A series of glowing economic reports from China served to raise expectations that the central bank faces more hard work in the year ahead. Higher than expected growth in the nation simply worried investors in to a belief that there is now a greater risk of tighter monetary policy. En route demand for riskier assets fell by the wayside as equity prices took a beating. Demand for both dollars and yen rose.
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U.S. Dollar – China’s economy in 2010 grew at 10.3% at the fastest rate in three years with fourth quarter data delivered today accelerating compared to the prior quarter rather than responding to ongoing remedial measures from the central bank. The data is likely to show that the Chinese economy officially produced more in dollar terms than Japan when its data is released next month. Price pressures cooled as the year-on-year gain eased to a 4.6% pace, but according to analysts was likely lowered by base effects from a year ago, which will force a spike in inflation within a couple of months. The current expectation is that consumer costs will accelerate to 6% in the first half of the year. In other data the economy showed ongoing strength with retail sales and industrial production exhibiting more of the same. The dollar index remains curiously lower although the dollar’s loss appears explained solely by losses to the single European currency at this stage. Later today investors face the release of initial jobless claims, which will gave the latest assessment of the health of the labor market. The market expects a drop of 25,000 to 420,000 first-time unemployment benefit claims.
Aussie dollar – The Aussie lost 0.7% and is the biggest casualty of the dollar’s safe haven bid this morning. The close-tie between its fortunes and the performance of the Chinese economy remain the driver in Thursday trading. With dealers pricing in a 1% increase in the 12-month loan rate by the Peoples Bank of China, investors are clearly concerned over the impact of fresh measures to cool the economy. The gradual pace of monetary tightening is not yet done, while the authorities appear to be sponsoring a fresh appreciation of the yuan. The central bank has also tightened reserve requirement ratios thereby crimping banks’ ability to lend. It’s unlikely that the remedial measures will cause too much harm to the economy of Australia, but currency traders like to wear their hearts on their sleeves in response to news like that served up today. The Aussie stumbled above parity making a beeline for a session low of 99.26 U.S. cents where it continues to look uncomfortable. In domestic news a report showed a surge in consumer inflation expectations during January as they rose to 4.8% from 2.8%.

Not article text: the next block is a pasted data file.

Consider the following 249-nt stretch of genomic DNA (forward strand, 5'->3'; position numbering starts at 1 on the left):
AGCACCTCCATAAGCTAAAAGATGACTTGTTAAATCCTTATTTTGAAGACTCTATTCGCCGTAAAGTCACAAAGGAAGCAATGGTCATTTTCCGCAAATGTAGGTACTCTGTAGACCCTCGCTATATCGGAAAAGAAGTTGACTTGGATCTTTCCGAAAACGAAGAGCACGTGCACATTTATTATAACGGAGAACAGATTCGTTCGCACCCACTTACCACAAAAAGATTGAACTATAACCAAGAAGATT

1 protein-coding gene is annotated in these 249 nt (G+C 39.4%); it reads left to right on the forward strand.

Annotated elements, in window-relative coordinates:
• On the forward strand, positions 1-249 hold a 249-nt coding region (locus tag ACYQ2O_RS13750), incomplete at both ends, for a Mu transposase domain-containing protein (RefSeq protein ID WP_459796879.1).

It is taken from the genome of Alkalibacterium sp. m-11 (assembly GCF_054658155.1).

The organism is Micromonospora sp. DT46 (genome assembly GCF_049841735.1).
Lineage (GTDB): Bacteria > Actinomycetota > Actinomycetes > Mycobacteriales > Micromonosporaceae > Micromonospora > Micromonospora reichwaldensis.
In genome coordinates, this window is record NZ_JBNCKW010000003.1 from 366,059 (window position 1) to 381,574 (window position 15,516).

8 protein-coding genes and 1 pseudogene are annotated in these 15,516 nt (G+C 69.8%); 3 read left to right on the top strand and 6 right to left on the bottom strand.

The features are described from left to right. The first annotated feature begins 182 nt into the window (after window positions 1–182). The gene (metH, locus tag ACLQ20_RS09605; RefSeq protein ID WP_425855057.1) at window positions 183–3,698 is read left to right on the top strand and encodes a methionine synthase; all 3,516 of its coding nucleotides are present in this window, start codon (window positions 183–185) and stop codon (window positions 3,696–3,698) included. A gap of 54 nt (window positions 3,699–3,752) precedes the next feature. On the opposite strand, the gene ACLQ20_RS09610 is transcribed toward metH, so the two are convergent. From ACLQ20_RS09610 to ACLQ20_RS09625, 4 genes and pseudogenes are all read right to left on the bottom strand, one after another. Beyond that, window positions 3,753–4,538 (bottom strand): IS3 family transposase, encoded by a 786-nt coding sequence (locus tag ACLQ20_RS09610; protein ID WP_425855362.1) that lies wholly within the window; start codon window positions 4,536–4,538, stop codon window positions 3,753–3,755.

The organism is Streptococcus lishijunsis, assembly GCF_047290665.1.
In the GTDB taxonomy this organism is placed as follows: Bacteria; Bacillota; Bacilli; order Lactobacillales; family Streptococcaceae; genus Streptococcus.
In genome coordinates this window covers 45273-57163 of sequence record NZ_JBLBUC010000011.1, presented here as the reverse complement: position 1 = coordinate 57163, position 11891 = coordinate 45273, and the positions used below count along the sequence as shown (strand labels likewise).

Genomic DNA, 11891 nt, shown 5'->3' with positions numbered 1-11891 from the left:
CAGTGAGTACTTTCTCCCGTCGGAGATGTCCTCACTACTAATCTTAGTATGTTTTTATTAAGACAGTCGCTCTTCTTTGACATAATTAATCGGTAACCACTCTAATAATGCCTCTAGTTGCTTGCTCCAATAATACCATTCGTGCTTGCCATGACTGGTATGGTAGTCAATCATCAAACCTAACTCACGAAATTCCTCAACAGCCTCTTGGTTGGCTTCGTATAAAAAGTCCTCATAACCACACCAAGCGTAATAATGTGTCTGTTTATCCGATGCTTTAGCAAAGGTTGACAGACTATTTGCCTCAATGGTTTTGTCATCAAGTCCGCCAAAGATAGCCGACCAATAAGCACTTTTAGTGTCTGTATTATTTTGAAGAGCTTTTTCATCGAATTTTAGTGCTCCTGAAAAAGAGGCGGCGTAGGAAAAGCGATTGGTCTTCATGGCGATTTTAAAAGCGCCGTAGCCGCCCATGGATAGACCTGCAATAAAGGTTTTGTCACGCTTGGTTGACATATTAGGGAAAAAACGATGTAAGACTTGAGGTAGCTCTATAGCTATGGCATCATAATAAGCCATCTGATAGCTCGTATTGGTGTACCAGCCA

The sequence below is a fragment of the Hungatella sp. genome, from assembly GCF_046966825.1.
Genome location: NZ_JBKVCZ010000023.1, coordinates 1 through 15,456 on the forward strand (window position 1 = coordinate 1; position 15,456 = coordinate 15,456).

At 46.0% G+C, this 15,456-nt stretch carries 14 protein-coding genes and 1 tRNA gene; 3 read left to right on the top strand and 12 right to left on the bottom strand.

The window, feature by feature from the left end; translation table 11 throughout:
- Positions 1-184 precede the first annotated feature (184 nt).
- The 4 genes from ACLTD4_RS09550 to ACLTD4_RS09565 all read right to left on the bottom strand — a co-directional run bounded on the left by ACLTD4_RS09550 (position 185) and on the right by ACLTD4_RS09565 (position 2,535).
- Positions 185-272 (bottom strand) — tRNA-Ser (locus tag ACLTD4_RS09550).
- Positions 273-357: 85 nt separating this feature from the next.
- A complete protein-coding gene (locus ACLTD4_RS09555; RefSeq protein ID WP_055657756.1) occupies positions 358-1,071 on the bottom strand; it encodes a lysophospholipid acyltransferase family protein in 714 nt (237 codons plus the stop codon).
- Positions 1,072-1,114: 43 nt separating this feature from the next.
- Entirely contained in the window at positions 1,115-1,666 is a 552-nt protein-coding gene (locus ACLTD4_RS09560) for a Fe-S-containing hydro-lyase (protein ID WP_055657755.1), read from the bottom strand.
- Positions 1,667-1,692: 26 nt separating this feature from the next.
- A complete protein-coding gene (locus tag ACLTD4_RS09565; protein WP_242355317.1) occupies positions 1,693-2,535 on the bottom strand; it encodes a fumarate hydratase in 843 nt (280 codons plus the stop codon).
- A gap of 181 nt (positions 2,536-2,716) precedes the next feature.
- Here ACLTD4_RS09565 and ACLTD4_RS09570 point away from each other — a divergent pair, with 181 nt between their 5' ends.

Canadian dollar – Courtesy of its affiliation with commodity prices the Canadian dollar also fell and was dragged towards its lowest in two weeks against the dollar. In early New York trade and ahead of Canadian reports including a leading index of business sentiment and wholesale sales for the month of December, the loonie inched towards parity with the dollar. Metals along with other commodity prices fell in response to the prospects for a deliberate reduction in Chinese output also weighing on the Canadian unit.
Euro – The initial response to the Far Eastern data was a loss for the euro to the dollar towards $1.3418. However, a strong reading for German producer prices inspired euro bulls to hop straight back on to the inflation bandwagon. Data showed a 0.7% boost to prices paid by factory owners for the month of December, meaning it was the strongest increase in seven months. Buyers of the euro used the recent hawkish line used by central bankers to drive it back to $1.3523 at its best before gains were pared. Elsewhere November data showed industrial orders for Italy unexpectedly slumped 4.3% accompanied by a negative downgrade for October output. The report contrasts with the fortunes for the heart of the Eurozone.
Japanese yen – Weakening Asian units in response to the fear of a tighter Chinese policy stance sapped demand for the yen, which slipped to ¥82.35 in early New York trading. The yen also eased per euro to ¥110.95 although it made gains against the Aussie to ¥81.67. A November coincident index rose albeit marginally to 102.4 while a leading indicator pulled back but again, only marginally.
British pound – The pound faces a mixed day having earlier fallen in response to the shock of strong Chinese data. The pound is in danger of breaking a nine-day winning streak versus the dollar that has seen it rise 3.4% to above $1.6000. A recent drop in investors’ appetite for equities around the world has seen risk appetite at least plateau, which is also making them think long and hard about the outlook for the pound in light of its recent ascent. Today the unit rebounded from an earlier low at $1.5909 to stand at $1.5973 ahead of U.S. data. The euro also rose against the pound to buy 84.31 pence.
Andrew Wilkinson is a Senior Market Analyst at Interactive Brokers LLC
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